Mind Power: Are we serious?
THIS is a genuine question: Are we really serious as a nation about anything? I am privileged to be in some high level meetings where key discussions of national interest are taking place.
We usually have the luxury of meeting in very nice hotels, sleeping in hotels whose rooms for a single night cost three times the average monthly salary of most junior civil servants. I do feel guilty, to be honest, when after some time you review the progress on resolutions made from such expensive meetings only to discover that no action was taken.
In 1997, I used to sit on a Joint Disaster Preparedness Committee in the City of Blantyre. The committee members included Queen Elizabeth Central Hospital, Blantyre City Fire Brigade, representatives of the oil companies and representatives of the gas company.
During one of the meetings, we discussed the risk and danger of not having a direct connecting road from the Fire Brigade to the oil companies, a very short distance whose only barrier was a raised rail line. A solution was proposed to construct a connecting road which at that time, would cost about K1 million.
The reason why this road was of extreme importance was that the available route from the Fire Brigade to the oil companies in Makata would take too long for the fire engines to reach the oil companies in good time in the event of a big fire. Projections were made that if that fire was not contained within a short time, it would likely affect the gas company close by.
An official from the gas company explained that if their premises caught serious fire, their gasses would explode and the fire would likely engulf a large area including Queen Elizabeth Central Hospital, the main referral hospital in the Southern Region. In short, if such a disaster was to take place, we would not have a referral hospital to treat the affected.
Today, 18 years later, that connecting road hasn’t yet been constructed. Thank God no disaster has happened for nearly two decades. I would like to take solace in the belief that more safety measures might have been taken by the individual companies concerned and that probably the risk we had in 1997, doesn’t exist anymore.
But I wish I was more certain of this.
Let me jump to a different subject: our fight against corruption and looting of public resources.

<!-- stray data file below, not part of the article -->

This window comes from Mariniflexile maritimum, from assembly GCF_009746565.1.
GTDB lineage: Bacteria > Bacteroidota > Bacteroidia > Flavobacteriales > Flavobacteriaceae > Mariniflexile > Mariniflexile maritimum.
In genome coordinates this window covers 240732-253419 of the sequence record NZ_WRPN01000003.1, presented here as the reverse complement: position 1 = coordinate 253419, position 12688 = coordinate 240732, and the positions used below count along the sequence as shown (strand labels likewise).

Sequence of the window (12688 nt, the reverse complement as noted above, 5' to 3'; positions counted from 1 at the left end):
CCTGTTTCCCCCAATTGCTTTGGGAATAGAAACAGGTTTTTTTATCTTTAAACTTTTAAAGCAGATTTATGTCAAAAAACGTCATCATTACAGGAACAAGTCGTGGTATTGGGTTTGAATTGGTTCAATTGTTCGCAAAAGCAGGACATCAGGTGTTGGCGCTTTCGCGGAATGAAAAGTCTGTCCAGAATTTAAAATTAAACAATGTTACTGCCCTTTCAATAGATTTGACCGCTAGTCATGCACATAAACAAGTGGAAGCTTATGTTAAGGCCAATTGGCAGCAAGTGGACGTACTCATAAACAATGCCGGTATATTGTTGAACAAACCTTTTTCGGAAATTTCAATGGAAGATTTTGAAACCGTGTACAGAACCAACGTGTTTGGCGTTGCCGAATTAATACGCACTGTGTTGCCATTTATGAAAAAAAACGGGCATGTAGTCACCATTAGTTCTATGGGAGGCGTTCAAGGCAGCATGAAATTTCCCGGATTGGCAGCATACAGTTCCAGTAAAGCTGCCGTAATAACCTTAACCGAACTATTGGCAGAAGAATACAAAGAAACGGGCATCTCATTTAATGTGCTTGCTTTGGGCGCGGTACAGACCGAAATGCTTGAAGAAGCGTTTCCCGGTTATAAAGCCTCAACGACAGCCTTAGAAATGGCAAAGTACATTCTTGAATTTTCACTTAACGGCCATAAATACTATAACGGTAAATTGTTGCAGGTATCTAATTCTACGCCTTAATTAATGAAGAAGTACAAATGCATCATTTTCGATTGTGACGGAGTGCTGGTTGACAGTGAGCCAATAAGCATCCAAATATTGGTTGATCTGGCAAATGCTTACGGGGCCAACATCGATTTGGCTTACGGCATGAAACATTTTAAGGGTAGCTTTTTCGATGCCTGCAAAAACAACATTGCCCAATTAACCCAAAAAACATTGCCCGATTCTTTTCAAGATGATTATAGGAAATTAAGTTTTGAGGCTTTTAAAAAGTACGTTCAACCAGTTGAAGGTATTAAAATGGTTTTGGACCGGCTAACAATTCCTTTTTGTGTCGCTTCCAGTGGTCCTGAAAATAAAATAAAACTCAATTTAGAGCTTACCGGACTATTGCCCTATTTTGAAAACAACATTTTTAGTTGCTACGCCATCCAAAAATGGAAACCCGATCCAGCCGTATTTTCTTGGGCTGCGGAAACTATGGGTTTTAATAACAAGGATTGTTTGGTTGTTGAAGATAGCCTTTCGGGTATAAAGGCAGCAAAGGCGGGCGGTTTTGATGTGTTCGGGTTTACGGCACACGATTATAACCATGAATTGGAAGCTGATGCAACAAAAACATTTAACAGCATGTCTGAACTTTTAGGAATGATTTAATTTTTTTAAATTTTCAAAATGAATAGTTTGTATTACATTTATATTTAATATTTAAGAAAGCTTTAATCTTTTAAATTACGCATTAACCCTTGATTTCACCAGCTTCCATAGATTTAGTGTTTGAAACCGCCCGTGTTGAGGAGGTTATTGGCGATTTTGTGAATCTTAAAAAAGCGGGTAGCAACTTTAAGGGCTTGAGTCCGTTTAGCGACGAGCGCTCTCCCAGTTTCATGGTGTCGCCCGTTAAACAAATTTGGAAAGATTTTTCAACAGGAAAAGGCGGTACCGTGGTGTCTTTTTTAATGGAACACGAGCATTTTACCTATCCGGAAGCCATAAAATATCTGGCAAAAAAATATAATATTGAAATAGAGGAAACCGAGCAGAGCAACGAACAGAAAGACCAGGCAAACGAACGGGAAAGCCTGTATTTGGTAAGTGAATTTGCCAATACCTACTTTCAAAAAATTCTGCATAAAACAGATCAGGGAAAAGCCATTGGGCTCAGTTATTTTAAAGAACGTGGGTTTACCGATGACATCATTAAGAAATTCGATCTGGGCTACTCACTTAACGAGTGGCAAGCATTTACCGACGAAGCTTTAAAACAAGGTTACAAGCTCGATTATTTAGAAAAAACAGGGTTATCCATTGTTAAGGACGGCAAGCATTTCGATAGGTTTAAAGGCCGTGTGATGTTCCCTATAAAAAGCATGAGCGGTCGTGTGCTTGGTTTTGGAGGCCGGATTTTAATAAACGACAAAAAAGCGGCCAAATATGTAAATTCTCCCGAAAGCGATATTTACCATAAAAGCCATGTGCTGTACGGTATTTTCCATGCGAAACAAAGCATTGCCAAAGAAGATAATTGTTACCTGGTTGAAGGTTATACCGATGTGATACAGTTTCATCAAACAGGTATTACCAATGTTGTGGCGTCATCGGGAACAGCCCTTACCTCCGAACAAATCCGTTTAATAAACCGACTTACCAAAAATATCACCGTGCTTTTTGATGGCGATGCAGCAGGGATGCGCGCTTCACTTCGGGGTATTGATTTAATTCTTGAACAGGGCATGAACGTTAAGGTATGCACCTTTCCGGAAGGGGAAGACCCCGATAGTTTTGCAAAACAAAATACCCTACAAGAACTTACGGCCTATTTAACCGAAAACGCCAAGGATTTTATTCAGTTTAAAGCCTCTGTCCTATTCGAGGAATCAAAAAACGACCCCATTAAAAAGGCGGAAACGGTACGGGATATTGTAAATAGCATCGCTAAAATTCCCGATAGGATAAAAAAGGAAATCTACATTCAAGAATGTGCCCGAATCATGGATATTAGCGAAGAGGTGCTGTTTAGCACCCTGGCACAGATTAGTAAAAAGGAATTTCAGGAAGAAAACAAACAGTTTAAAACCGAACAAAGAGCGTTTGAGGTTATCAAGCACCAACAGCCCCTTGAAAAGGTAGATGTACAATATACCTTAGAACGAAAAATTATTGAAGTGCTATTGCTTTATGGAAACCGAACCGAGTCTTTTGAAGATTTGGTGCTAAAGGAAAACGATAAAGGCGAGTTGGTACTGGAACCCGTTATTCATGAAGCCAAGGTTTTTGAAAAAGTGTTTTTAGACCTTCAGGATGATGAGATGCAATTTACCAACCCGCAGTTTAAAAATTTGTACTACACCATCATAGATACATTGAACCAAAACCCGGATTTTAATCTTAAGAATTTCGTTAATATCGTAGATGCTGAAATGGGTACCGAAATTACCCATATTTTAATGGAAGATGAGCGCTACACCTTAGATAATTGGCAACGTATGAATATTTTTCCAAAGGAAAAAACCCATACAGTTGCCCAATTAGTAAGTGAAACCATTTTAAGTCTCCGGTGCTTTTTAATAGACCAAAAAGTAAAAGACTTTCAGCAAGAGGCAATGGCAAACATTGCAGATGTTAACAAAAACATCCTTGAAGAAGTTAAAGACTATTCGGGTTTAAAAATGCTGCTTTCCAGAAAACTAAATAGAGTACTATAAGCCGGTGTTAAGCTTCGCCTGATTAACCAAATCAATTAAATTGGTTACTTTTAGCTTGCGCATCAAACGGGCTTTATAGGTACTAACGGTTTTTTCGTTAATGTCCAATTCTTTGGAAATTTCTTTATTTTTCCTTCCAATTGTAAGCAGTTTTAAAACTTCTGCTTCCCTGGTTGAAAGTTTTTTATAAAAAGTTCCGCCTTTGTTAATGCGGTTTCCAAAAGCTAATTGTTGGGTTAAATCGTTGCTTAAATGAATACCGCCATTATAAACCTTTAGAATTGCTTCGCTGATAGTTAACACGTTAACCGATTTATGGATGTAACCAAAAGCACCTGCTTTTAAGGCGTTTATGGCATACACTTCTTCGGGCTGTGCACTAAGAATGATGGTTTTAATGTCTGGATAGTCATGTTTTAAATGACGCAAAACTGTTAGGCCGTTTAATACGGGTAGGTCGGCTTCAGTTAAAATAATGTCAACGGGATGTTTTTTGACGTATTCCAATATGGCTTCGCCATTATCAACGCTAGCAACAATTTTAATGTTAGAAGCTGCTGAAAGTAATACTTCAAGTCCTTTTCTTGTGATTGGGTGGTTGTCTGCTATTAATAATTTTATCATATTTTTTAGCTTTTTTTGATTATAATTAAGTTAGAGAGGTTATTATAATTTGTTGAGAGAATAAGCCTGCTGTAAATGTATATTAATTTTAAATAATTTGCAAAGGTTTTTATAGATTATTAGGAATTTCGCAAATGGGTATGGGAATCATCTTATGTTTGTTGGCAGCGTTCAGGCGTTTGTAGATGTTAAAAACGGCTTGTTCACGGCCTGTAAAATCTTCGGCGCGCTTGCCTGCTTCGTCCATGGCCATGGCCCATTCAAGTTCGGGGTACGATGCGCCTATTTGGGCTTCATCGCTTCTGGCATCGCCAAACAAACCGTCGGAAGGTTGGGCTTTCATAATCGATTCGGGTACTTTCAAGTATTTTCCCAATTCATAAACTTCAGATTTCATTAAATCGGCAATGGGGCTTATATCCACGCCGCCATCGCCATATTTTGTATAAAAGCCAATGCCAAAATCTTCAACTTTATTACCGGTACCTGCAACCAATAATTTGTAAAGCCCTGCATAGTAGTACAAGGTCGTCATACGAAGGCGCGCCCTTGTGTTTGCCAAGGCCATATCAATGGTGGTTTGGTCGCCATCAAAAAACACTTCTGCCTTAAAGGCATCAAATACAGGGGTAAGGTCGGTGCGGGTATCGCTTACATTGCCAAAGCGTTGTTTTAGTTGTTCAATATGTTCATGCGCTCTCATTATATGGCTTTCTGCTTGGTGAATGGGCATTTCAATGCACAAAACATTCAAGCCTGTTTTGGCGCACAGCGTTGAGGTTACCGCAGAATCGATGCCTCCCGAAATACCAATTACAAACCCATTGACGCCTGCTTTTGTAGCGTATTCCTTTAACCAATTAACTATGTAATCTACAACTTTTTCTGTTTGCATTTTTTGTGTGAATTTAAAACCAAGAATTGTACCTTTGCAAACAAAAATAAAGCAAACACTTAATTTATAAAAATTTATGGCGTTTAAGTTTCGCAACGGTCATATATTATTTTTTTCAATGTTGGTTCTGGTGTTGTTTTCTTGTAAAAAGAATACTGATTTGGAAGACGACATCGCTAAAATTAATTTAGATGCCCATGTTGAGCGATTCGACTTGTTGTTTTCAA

It is not a secret that Malawi is a country where if you steal public resources, be it money, medicines, or whatever you desire, chances of being caught, tried and convicted are less than 5 percent. You have at least a 95 percent chance of getting away with your crime, unless, of course, you are on the opposing side to the government of the day.
This unfortunately, does not help much to discourage would-be offenders from committing crimes against society and our nation.
For over six years, the state is still pursuing a corruption case involving K1.7million against one of the former heads of state.
Why not just acquit the accused if we have no intention to conclude the case? Then there is a case of a presidential jet that was allegedly sold and no proceeds were received in any of the government accounts.
While responding to a question on BBC Hardtalk, our president, told Zainab Badawi; “We don’t know where she sold it to and we don’t know where the proceeds went, and that is something we are investigating”. Mind you, this is the State President of the Republic of Malawi, who has been in office for more than 17 months, and he still doesn’t know where a whole jet was sold and where the proceeds went.
Is there any hope for Malawi? If someone can sell a whole presidential jet, no money received into a government bank account, and a Head of State, has no clue where the jet went; who then might know where the drugs being stolen from our hospitals are going?
Who might know where more than 30 percent of our government resources disappear to?
We must be deeply concerned as citizens that there is probably no serious fight against corruption and theft of public resources in this nation. But until we make it tough for thieves, looters and corrupt people to get away with crime in this nation, we will not make any economic progress and that makes me a very sad and frustrated citizen.
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